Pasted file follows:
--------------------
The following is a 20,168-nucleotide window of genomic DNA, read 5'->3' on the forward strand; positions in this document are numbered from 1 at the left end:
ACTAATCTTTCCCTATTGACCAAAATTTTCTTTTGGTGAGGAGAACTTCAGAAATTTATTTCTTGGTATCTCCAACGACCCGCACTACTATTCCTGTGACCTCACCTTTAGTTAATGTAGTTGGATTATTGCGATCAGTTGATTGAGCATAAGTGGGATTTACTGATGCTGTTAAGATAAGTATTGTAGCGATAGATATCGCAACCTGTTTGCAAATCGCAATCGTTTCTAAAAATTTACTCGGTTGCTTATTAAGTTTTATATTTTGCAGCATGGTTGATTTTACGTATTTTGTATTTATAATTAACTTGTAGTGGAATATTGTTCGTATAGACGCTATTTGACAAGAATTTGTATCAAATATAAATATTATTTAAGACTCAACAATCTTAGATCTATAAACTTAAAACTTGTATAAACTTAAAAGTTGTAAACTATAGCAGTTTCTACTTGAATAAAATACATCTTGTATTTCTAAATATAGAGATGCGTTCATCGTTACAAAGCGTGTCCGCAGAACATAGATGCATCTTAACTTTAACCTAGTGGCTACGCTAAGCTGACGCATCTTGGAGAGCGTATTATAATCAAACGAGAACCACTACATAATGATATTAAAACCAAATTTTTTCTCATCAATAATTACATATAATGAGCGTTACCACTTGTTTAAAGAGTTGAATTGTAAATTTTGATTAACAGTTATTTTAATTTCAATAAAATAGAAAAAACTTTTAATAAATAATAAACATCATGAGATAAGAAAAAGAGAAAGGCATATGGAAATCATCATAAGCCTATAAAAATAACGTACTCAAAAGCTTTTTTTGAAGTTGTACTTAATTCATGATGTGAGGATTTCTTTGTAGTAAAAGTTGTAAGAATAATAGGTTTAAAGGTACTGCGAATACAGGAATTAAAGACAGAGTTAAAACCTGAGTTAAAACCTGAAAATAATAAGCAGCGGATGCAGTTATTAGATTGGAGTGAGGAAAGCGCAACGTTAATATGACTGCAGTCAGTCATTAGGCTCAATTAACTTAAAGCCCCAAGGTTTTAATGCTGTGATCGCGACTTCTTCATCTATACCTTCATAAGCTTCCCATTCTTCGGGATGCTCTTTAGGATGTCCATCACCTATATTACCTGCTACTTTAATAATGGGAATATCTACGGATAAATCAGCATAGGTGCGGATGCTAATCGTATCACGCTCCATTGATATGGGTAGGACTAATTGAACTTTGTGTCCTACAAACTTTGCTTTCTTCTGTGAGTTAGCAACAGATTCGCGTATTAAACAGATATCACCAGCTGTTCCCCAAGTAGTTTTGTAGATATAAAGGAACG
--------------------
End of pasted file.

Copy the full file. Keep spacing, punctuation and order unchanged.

The following is a 20,168-nucleotide window of genomic DNA, read 5'->3' on the forward strand; positions in this document are numbered from 1 at the left end:
ACTAATCTTTCCCTATTGACCAAAATTTTCTTTTGGTGAGGAGAACTTCAGAAATTTATTTCTTGGTATCTCCAACGACCCGCACTACTATTCCTGTGACCTCACCTTTAGTTAATGTAGTTGGATTATTGCGATCAGTTGATTGAGCATAAGTGGGATTTACTGATGCTGTTAAGATAAGTATTGTAGCGATAGATATCGCAACCTGTTTGCAAATCGCAATCGTTTCTAAAAATTTACTCGGTTGCTTATTAAGTTTTATATTTTGCAGCATGGTTGATTTTACGTATTTTGTATTTATAATTAACTTGTAGTGGAATATTGTTCGTATAGACGCTATTTGACAAGAATTTGTATCAAATATAAATATTATTTAAGACTCAACAATCTTAGATCTATAAACTTAAAACTTGTATAAACTTAAAAGTTGTAAACTATAGCAGTTTCTACTTGAATAAAATACATCTTGTATTTCTAAATATAGAGATGCGTTCATCGTTACAAAGCGTGTCCGCAGAACATAGATGCATCTTAACTTTAACCTAGTGGCTACGCTAAGCTGACGCATCTTGGAGAGCGTATTATAATCAAACGAGAACCACTACATAATGATATTAAAACCAAATTTTTTCTCATCAATAATTACATATAATGAGCGTTACCACTTGTTTAAAGAGTTGAATTGTAAATTTTGATTAACAGTTATTTTAATTTCAATAAAATAGAAAAAACTTTTAATAAATAATAAACATCATGAGATAAGAAAAAGAGAAAGGCATATGGAAATCATCATAAGCCTATAAAAATAACGTACTCAAAAGCTTTTTTTGAAGTTGTACTTAATTCATGATGTGAGGATTTCTTTGTAGTAAAAGTTGTAAGAATAATAGGTTTAAAGGTACTGCGAATACAGGAATTAAAGACAGAGTTAAAACCTGAGTTAAAACCTGAAAATAATAAGCAGCGGATGCAGTTATTAGATTGGAGTGAGGAAAGCGCAACGTTAATATGACTGCAGTCAGTCATTAGGCTCAATTAACTTAAAGCCCCAAGGTTTTAATGCTGTGATCGCGACTTCTTCATCTATACCTTCATAAGCTTCCCATTCTTCGGGATGCTCTTTAGGATGTCCATCACCTATATTACCTGCTACTTTAATAATGGGAATATCTACGGATAAATCAGCATAGGTGCGGATGCTAATCGTATCACGCTCCATTGATATGGGTAGGACTAATTGAACTTTGTGTCCTACAAACTTTGCTTTCTTCTGTGAGTTAGCAACAGATTCGCGTATTAAACAGATATCACCAGCTGTTCCCCAAGTAGTTTTGTAGATATAAAGGAACG